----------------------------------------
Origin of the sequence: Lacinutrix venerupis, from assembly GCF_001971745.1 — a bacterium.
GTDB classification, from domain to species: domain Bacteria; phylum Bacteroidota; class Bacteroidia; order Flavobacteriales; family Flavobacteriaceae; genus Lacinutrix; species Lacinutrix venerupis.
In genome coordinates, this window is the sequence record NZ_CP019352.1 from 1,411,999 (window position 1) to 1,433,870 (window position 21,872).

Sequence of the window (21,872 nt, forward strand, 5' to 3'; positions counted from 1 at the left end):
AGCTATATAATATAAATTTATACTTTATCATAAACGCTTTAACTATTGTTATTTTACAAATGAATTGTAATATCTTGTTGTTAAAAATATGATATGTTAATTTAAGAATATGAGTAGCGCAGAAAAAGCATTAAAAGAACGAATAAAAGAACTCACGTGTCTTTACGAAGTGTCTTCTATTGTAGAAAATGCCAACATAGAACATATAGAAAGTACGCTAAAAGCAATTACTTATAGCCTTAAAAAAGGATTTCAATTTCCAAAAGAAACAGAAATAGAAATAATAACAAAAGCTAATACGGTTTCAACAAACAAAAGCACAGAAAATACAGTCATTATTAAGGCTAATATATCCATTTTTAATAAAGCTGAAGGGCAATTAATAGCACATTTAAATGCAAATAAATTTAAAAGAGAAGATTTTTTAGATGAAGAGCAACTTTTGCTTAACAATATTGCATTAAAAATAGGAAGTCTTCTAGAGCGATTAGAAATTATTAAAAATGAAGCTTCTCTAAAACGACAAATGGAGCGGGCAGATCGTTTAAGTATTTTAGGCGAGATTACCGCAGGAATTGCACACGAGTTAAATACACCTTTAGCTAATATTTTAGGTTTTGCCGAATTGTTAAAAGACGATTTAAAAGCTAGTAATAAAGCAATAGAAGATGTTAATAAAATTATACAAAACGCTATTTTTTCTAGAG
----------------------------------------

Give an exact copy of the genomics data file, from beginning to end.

Origin of the sequence: Lacinutrix venerupis, from assembly GCF_001971745.1 — a bacterium.
GTDB classification, from domain to species: domain Bacteria; phylum Bacteroidota; class Bacteroidia; order Flavobacteriales; family Flavobacteriaceae; genus Lacinutrix; species Lacinutrix venerupis.
In genome coordinates, this window is the sequence record NZ_CP019352.1 from 1,411,999 (window position 1) to 1,433,870 (window position 21,872).

Sequence of the window (21,872 nt, forward strand, 5' to 3'; positions counted from 1 at the left end):
AGCTATATAATATAAATTTATACTTTATCATAAACGCTTTAACTATTGTTATTTTACAAATGAATTGTAATATCTTGTTGTTAAAAATATGATATGTTAATTTAAGAATATGAGTAGCGCAGAAAAAGCATTAAAAGAACGAATAAAAGAACTCACGTGTCTTTACGAAGTGTCTTCTATTGTAGAAAATGCCAACATAGAACATATAGAAAGTACGCTAAAAGCAATTACTTATAGCCTTAAAAAAGGATTTCAATTTCCAAAAGAAACAGAAATAGAAATAATAACAAAAGCTAATACGGTTTCAACAAACAAAAGCACAGAAAATACAGTCATTATTAAGGCTAATATATCCATTTTTAATAAAGCTGAAGGGCAATTAATAGCACATTTAAATGCAAATAAATTTAAAAGAGAAGATTTTTTAGATGAAGAGCAACTTTTGCTTAACAATATTGCATTAAAAATAGGAAGTCTTCTAGAGCGATTAGAAATTATTAAAAATGAAGCTTCTCTAAAACGACAAATGGAGCGGGCAGATCGTTTAAGTATTTTAGGCGAGATTACCGCAGGAATTGCACACGAGTTAAATACACCTTTAGCTAATATTTTAGGTTTTGCCGAATTGTTAAAAGACGATTTAAAAGCTAGTAATAAAGCAATAGAAGATGTTAATAAAATTATACAAAACGCTATTTTTTCTAGAG